Hospitality Ulster CEO Voices Frustration At Migration Report

Hospitality Ulster CEO Voices Frustration At Migration Report

18 September 2018

Commenting on the report, Colin Neill, CEO of Hospitality Ulster said: 

“With a predicted 30,000 job vacancies predicted by 2024 in the Northern Ireland Hospitality and Tourism industry, the recommendations in the latest report issued today by the Migration Advisory Committee make stark reading"

"While we note that the report makes reference to reducing some controls for medium skilled workers, we would argue that this should include chefs and managers in the hospitality industry.

In its report, the committee states that it is "not convinced there needs to be a work route for low-skilled workers" from the EU to fill jobs in industries such as catering or hospitality”

This statement completely fails to recognise the value of people with ‘soft skills’ which will not only damage our potential growth, but may actually impact the survival of many small hospitality businesses as they struggle to recruit staff locally.

The hospitality sector in Northern Ireland continues to develop its employment credentials and working conditions, but the sheer size of the industry means that our pool of labour needs to be supplemented by overseas nationals.

In Northern Ireland currently one in five of the workforce in the hospitality sector in NI is accounted for by foreign workers and they are an essential part of our industry.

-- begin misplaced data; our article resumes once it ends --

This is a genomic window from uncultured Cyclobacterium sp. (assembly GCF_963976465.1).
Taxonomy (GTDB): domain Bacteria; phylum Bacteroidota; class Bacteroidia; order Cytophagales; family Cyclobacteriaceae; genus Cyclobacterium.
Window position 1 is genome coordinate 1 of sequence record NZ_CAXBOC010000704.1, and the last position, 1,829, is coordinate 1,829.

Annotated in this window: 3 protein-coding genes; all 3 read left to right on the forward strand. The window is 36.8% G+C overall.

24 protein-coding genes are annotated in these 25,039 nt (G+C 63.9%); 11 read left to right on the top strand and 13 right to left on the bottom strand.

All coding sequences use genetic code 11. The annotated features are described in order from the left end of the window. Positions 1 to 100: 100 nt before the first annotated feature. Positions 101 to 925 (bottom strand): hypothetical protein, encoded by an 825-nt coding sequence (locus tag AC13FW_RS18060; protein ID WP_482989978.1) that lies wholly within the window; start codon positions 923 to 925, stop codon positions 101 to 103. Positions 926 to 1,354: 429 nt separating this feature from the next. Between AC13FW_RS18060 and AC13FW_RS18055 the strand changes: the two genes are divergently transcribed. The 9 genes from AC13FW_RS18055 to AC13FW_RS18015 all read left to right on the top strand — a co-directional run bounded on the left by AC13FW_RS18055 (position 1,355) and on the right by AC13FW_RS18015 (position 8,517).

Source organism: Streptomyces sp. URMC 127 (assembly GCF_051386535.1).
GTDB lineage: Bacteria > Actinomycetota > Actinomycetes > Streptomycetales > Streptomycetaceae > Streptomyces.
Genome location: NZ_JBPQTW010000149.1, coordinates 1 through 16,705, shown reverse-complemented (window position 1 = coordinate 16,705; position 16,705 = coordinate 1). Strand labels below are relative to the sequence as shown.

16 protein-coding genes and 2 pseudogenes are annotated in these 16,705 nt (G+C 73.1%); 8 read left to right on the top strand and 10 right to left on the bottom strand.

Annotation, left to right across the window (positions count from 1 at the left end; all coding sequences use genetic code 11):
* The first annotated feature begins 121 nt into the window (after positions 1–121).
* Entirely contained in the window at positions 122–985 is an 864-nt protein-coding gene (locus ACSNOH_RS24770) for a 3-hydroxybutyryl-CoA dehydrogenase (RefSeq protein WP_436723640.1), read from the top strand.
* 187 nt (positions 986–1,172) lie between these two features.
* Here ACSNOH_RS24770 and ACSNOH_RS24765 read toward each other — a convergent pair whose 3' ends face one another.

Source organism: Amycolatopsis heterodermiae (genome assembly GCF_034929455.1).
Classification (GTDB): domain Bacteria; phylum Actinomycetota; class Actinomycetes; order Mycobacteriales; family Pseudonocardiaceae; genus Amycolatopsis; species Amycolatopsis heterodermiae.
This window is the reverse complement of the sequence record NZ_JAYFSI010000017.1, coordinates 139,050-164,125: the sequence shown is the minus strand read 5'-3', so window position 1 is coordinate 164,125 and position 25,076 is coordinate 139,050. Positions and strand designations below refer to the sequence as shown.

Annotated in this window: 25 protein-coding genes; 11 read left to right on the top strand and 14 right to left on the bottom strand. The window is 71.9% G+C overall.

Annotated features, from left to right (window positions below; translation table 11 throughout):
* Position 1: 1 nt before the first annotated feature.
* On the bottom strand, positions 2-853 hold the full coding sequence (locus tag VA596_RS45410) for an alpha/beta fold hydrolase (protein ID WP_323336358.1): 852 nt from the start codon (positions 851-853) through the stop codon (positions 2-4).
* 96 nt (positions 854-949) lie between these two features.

By 2024, just six years from now, we will need an additional 2,000 chefs and in total the sector will have over 30,000 job vacancies to fill over the same period.

It is clear that these vacancies can’t be filled from within Northern Ireland and retaining access to skilled labour from overseas is vital.

The hospitality sector is now a key driver of the NI economy and it has the ability to grow further, but that won’t be the case if we can’t fill the vacancies that arise as a result of that growth.

Having access to an experienced workforce, many of whom have extensive language skills to work in customer facing roles, is absolutely essential.

Our immigration policy needs to be based on our economic needs, while meeting our legal obligations and treating people fairly.

We will continue to call on the UK Government to widen its definition of skills. An experienced barperson who can speak multiple languages is a skilled worker and has a valuable role to play in the NI economy.

Having control of your own borders must mean doing what is in the interests of the wider economy and not pursuing self-defeating policies which damage our economic potential.

That means that government must set policies which encourage and facilitate people to come here to work which are to the benefit of the economy and our whole society"